When Pilate therefore heard that saying, he brought Jesus forth, and sat down in the judgment seat in a place that is called the Pavement, but in the Hebrew, Gabbatha.
John 19:13 (KJV)
Gabbatha – Ready for some confusion? This is a Chaldean word with Aramaic origin, not translated into Greek, but left in its Hebrew pronunciation, and it ultimately means pavement. It’s only mentioned once in the New Testament, and its Hebrew equivalent is found only once in 2 Kings 16:17. Now remember it’s really not a Hebrew word, so there is no exact equivalent, but the meaning of the word in the Hebrew context can be found in 2 Kings.
Ok, now lets clarify. In Greek, this place was called ‘Lithostrotos’ or ‘the Pavement of Stones’. According to John Gill, a renown Bible commentator, it’s where “the Sanhedrim sat in the temple when they tried capital causes.” It was square and elevated, and made of smooth hewn stones. Half of it was holy and half of it was common. So when there’s a word only used once in the New Testament, and has some connection to a word used only once in the Tenakh, there’s got to be a connection, right? Yes!
The incident in 2 Kings 16 reveals King Ahaz’s closing act as he completely gives himself over to idolatry.
And king Ahaz cut off the borders of the bases, and removed the laver from off them; and took down the sea from off the brasen oxen that were under it, and put it upon the pavement of stones.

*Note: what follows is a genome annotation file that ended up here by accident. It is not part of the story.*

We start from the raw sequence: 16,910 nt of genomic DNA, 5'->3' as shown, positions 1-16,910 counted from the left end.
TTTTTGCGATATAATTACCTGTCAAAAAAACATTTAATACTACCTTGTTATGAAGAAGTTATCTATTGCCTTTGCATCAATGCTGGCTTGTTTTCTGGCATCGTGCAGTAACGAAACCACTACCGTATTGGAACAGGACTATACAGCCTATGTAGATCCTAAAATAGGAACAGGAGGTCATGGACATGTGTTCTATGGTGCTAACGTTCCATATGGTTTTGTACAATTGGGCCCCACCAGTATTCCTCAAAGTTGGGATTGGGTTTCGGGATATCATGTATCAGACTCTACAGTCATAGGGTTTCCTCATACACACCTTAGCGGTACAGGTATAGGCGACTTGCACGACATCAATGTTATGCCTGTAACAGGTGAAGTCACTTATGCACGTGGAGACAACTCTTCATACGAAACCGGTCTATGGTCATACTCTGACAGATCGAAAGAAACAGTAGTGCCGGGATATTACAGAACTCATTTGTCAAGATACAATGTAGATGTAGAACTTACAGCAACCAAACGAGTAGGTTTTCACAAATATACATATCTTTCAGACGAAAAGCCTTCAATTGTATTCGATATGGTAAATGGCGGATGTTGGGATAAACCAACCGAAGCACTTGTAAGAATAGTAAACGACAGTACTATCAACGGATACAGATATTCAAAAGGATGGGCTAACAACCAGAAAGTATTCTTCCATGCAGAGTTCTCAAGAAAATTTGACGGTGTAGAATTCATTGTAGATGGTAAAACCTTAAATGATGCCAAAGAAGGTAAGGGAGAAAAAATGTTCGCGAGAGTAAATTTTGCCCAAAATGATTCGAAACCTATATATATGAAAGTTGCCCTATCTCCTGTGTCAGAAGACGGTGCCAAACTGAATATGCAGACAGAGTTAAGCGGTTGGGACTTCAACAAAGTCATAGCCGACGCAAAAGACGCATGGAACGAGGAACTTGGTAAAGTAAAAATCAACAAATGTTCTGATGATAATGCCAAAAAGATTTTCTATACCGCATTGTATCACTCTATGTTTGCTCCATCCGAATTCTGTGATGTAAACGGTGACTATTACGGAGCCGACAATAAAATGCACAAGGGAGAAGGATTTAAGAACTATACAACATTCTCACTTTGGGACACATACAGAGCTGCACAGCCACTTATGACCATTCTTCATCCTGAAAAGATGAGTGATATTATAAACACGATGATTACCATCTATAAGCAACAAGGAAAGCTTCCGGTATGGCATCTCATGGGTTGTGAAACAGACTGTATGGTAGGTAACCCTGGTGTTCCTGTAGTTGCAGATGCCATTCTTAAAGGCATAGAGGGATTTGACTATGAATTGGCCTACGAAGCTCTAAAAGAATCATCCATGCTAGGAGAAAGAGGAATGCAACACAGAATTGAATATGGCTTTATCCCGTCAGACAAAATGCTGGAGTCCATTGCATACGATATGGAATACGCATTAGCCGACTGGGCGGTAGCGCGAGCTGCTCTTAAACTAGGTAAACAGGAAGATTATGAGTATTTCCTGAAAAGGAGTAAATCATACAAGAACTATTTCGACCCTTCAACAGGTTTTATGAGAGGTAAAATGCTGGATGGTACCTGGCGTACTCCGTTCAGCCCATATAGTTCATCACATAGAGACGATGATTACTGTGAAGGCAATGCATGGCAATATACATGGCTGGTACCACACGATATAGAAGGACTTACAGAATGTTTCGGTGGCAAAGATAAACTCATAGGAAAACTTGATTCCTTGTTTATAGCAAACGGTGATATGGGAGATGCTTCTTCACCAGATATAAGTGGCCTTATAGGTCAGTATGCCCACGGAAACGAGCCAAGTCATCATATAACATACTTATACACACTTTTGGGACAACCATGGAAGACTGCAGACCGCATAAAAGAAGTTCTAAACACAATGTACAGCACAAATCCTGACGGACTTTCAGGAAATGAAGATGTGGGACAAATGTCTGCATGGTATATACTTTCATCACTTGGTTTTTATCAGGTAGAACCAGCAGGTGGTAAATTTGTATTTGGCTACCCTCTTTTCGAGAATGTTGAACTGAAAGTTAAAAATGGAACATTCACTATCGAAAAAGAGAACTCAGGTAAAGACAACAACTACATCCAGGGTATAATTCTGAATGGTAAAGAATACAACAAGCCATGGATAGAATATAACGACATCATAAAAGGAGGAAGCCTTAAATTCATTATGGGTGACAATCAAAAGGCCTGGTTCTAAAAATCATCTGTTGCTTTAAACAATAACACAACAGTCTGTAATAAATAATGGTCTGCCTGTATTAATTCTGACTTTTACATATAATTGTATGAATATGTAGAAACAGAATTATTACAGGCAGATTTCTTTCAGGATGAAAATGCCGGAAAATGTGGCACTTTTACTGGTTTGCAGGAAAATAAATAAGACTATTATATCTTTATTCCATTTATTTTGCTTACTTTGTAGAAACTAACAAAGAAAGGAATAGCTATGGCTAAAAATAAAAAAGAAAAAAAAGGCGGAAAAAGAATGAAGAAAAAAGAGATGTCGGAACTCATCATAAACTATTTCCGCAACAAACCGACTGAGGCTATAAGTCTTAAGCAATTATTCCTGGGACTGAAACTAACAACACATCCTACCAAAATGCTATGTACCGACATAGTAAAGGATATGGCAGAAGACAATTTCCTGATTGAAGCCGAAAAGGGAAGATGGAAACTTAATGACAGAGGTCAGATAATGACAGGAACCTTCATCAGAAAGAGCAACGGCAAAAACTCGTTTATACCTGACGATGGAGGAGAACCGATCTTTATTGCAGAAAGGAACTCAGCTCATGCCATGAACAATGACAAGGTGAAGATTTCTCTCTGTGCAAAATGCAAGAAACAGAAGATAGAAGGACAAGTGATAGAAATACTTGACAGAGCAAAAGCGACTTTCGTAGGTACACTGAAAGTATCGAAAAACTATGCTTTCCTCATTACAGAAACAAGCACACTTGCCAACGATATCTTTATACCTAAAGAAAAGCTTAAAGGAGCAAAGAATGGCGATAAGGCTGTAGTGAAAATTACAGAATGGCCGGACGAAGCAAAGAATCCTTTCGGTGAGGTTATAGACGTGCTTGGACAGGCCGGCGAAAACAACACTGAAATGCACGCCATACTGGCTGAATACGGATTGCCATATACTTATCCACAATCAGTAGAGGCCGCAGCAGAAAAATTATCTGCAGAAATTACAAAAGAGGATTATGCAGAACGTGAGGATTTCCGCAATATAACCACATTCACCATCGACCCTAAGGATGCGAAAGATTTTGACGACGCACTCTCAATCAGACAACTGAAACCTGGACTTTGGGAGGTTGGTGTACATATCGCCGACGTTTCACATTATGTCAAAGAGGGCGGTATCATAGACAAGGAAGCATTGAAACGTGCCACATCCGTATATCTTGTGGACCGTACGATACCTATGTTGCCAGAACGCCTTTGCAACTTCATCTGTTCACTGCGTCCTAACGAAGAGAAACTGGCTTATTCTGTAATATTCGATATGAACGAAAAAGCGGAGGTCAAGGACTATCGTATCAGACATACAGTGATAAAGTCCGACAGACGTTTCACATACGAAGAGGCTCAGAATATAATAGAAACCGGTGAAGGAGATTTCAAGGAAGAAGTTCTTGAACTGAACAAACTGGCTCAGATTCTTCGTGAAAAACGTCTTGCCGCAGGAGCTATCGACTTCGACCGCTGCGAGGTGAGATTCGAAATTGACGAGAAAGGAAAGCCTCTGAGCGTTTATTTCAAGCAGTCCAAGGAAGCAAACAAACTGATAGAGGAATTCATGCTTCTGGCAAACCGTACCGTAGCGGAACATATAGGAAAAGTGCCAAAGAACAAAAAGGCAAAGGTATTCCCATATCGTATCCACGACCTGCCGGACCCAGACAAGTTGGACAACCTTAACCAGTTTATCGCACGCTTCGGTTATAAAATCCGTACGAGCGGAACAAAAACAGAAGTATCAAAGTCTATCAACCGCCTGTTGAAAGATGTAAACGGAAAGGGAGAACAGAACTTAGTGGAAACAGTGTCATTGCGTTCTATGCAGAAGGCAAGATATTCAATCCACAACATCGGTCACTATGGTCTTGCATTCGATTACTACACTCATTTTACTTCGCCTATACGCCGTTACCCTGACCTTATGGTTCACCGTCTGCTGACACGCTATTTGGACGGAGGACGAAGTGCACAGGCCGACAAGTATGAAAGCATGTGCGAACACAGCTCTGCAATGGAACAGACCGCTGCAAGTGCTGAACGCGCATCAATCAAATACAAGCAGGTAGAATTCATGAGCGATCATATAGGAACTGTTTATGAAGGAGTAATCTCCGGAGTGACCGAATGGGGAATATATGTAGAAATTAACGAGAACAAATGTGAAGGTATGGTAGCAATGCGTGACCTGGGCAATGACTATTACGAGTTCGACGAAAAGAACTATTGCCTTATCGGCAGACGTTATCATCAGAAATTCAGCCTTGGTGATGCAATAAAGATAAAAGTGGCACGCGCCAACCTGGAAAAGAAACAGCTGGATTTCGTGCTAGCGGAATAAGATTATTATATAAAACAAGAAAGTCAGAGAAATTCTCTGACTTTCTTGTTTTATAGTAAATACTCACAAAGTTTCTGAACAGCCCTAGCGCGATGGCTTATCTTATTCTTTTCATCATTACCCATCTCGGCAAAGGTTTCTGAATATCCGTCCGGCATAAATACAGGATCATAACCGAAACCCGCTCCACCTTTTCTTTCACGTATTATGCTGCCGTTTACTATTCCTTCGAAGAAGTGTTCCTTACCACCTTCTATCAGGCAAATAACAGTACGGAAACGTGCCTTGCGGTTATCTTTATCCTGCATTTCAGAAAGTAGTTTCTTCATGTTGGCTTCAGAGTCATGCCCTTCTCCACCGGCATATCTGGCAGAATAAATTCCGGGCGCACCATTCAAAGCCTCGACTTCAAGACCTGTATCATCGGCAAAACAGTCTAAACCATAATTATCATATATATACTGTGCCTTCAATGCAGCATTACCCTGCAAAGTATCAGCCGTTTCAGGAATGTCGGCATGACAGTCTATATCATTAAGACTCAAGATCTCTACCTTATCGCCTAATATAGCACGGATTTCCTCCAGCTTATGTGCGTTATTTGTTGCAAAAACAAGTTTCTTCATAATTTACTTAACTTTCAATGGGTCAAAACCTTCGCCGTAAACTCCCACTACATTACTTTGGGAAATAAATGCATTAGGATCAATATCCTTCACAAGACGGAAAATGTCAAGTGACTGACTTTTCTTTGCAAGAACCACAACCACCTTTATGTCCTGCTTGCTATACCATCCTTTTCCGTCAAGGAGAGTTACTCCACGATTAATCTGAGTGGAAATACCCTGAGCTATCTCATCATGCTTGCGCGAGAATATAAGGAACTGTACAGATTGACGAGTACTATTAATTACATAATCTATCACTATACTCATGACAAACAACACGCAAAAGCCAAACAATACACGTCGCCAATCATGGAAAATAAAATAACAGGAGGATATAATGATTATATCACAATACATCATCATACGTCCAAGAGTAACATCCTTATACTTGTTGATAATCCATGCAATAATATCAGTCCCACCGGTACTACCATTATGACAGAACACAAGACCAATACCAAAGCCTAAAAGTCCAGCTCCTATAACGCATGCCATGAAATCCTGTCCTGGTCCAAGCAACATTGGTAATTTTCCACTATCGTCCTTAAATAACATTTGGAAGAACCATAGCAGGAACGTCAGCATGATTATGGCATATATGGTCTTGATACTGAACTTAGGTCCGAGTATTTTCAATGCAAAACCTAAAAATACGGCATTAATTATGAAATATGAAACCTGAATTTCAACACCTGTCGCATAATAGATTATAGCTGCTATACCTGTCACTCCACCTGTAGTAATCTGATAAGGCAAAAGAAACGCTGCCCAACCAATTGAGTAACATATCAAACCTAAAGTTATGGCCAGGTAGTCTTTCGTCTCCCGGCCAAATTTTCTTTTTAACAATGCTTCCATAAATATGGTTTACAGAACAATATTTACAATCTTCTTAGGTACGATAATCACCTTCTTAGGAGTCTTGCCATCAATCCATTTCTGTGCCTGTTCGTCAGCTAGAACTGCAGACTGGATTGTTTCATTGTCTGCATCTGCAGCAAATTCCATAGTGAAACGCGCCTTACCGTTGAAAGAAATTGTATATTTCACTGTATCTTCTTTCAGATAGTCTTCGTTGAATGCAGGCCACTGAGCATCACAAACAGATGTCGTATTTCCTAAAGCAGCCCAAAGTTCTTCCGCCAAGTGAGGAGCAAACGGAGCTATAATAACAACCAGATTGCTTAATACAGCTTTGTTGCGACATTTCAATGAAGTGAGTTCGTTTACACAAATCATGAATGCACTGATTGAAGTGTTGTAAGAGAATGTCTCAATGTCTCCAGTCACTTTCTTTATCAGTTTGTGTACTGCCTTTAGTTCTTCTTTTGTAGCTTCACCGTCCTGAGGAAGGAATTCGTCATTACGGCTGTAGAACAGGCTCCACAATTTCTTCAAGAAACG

2 Kings 16:17
The laver, where the priests cleansed themselves daily, is taken down and placed upon the pavement of stones. At this moment, there is no more cleansing oneself before service unto the LORD. There is no more service unto the LORD. It is placed by Ahaz on the pavement of stones, the place where righteous judgment was discerned, but now was lost.
In this same relation, Pilot sits on the pavement of stones, a seat where righteous judgment should come forth, but instead delivers the one man who could cleanse us of our sins to a sentence of death.
In one instance, a Jewish king is persuaded by a Gentile idolater, and in the other a Gentile idolater is persuaded by Jews who rejected the Messiah.
The similarities are so intertwined, it’s no wonder John chose the wording he did. He wanted the relationship to be seen.